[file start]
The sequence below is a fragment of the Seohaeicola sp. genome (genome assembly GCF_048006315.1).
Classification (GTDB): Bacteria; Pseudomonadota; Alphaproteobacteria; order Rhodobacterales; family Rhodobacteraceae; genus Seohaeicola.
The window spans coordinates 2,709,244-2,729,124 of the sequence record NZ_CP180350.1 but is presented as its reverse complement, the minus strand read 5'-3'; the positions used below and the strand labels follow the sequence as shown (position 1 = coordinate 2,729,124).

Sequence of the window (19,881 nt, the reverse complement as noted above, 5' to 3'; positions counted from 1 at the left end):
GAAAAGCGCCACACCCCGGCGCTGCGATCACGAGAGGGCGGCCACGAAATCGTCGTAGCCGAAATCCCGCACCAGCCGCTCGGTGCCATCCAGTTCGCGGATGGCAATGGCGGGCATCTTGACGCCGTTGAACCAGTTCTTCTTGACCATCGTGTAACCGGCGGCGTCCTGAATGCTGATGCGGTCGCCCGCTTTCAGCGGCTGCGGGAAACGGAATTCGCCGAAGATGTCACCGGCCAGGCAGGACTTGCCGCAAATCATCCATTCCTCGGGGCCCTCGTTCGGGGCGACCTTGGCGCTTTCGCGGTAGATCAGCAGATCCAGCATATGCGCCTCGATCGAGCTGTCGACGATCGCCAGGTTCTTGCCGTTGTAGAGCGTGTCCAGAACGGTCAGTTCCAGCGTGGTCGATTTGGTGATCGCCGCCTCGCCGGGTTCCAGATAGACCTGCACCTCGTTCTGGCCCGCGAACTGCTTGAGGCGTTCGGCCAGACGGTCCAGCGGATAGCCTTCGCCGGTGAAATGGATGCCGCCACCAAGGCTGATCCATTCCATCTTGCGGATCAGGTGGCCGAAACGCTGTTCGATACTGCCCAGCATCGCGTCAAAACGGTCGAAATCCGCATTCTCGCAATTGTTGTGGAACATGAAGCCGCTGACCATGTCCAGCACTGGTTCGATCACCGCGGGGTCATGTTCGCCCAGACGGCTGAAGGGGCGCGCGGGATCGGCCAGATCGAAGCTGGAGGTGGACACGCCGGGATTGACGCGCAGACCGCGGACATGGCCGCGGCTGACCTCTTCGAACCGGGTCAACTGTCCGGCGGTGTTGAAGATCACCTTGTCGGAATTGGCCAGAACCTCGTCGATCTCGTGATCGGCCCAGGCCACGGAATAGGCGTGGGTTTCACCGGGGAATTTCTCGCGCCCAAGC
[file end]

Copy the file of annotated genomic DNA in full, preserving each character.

The sequence below is a fragment of the Seohaeicola sp. genome (genome assembly GCF_048006315.1).
Classification (GTDB): Bacteria; Pseudomonadota; Alphaproteobacteria; order Rhodobacterales; family Rhodobacteraceae; genus Seohaeicola.
The window spans coordinates 2,709,244-2,729,124 of the sequence record NZ_CP180350.1 but is presented as its reverse complement, the minus strand read 5'-3'; the positions used below and the strand labels follow the sequence as shown (position 1 = coordinate 2,729,124).

Sequence of the window (19,881 nt, the reverse complement as noted above, 5' to 3'; positions counted from 1 at the left end):
GAAAAGCGCCACACCCCGGCGCTGCGATCACGAGAGGGCGGCCACGAAATCGTCGTAGCCGAAATCCCGCACCAGCCGCTCGGTGCCATCCAGTTCGCGGATGGCAATGGCGGGCATCTTGACGCCGTTGAACCAGTTCTTCTTGACCATCGTGTAACCGGCGGCGTCCTGAATGCTGATGCGGTCGCCCGCTTTCAGCGGCTGCGGGAAACGGAATTCGCCGAAGATGTCACCGGCCAGGCAGGACTTGCCGCAAATCATCCATTCCTCGGGGCCCTCGTTCGGGGCGACCTTGGCGCTTTCGCGGTAGATCAGCAGATCCAGCATATGCGCCTCGATCGAGCTGTCGACGATCGCCAGGTTCTTGCCGTTGTAGAGCGTGTCCAGAACGGTCAGTTCCAGCGTGGTCGATTTGGTGATCGCCGCCTCGCCGGGTTCCAGATAGACCTGCACCTCGTTCTGGCCCGCGAACTGCTTGAGGCGTTCGGCCAGACGGTCCAGCGGATAGCCTTCGCCGGTGAAATGGATGCCGCCACCAAGGCTGATCCATTCCATCTTGCGGATCAGGTGGCCGAAACGCTGTTCGATACTGCCCAGCATCGCGTCAAAACGGTCGAAATCCGCATTCTCGCAATTGTTGTGGAACATGAAGCCGCTGACCATGTCCAGCACTGGTTCGATCACCGCGGGGTCATGTTCGCCCAGACGGCTGAAGGGGCGCGCGGGATCGGCCAGATCGAAGCTGGAGGTGGACACGCCGGGATTGACGCGCAGACCGCGGACATGGCCGCGGCTGACCTCTTCGAACCGGGTCAACTGTCCGGCGGTGTTGAAGATCACCTTGTCGGAATTGGCCAGAACCTCGTCGATCTCGTGATCGGCCCAGGCCACGGAATAGGCGTGGGTTTCACCGGGGAATTTCTCGCGCCCAAGC